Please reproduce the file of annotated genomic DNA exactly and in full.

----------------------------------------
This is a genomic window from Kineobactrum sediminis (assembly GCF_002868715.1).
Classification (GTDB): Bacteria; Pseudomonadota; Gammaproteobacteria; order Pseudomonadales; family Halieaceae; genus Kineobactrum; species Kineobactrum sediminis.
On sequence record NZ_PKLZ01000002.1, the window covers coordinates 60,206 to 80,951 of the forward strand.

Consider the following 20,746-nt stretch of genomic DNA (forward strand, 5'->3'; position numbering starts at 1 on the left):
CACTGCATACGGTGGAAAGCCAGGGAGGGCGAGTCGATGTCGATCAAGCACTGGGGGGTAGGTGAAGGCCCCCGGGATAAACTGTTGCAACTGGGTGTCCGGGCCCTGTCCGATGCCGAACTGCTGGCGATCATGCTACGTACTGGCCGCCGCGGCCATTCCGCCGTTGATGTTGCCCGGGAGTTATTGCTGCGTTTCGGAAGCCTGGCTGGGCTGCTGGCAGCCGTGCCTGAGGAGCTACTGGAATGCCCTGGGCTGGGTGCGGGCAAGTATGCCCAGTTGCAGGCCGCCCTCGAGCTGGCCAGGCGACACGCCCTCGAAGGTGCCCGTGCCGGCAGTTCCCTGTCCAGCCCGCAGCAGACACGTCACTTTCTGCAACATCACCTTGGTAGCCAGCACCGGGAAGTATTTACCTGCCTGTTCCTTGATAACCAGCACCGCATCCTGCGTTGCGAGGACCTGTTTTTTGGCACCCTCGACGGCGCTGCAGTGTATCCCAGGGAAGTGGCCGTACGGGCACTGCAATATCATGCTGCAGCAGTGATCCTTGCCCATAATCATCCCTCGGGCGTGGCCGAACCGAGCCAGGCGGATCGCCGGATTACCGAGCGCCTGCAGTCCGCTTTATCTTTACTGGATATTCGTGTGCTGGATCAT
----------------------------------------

This is a genomic window from Kineobactrum sediminis (assembly GCF_002868715.1).
Classification (GTDB): Bacteria; Pseudomonadota; Gammaproteobacteria; order Pseudomonadales; family Halieaceae; genus Kineobactrum; species Kineobactrum sediminis.
On sequence record NZ_PKLZ01000002.1, the window covers coordinates 60,206 to 80,951 of the forward strand.

Consider the following 20,746-nt stretch of genomic DNA (forward strand, 5'->3'; position numbering starts at 1 on the left):
CACTGCATACGGTGGAAAGCCAGGGAGGGCGAGTCGATGTCGATCAAGCACTGGGGGGTAGGTGAAGGCCCCCGGGATAAACTGTTGCAACTGGGTGTCCGGGCCCTGTCCGATGCCGAACTGCTGGCGATCATGCTACGTACTGGCCGCCGCGGCCATTCCGCCGTTGATGTTGCCCGGGAGTTATTGCTGCGTTTCGGAAGCCTGGCTGGGCTGCTGGCAGCCGTGCCTGAGGAGCTACTGGAATGCCCTGGGCTGGGTGCGGGCAAGTATGCCCAGTTGCAGGCCGCCCTCGAGCTGGCCAGGCGACACGCCCTCGAAGGTGCCCGTGCCGGCAGTTCCCTGTCCAGCCCGCAGCAGACACGTCACTTTCTGCAACATCACCTTGGTAGCCAGCACCGGGAAGTATTTACCTGCCTGTTCCTTGATAACCAGCACCGCATCCTGCGTTGCGAGGACCTGTTTTTTGGCACCCTCGACGGCGCTGCAGTGTATCCCAGGGAAGTGGCCGTACGGGCACTGCAATATCATGCTGCAGCAGTGATCCTTGCCCATAATCATCCCTCGGGCGTGGCCGAACCGAGCCAGGCGGATCGCCGGATTACCGAGCGCCTGCAGTCCGCTTTATCTTTACTGGATATTCGTGTGCTGGATCAT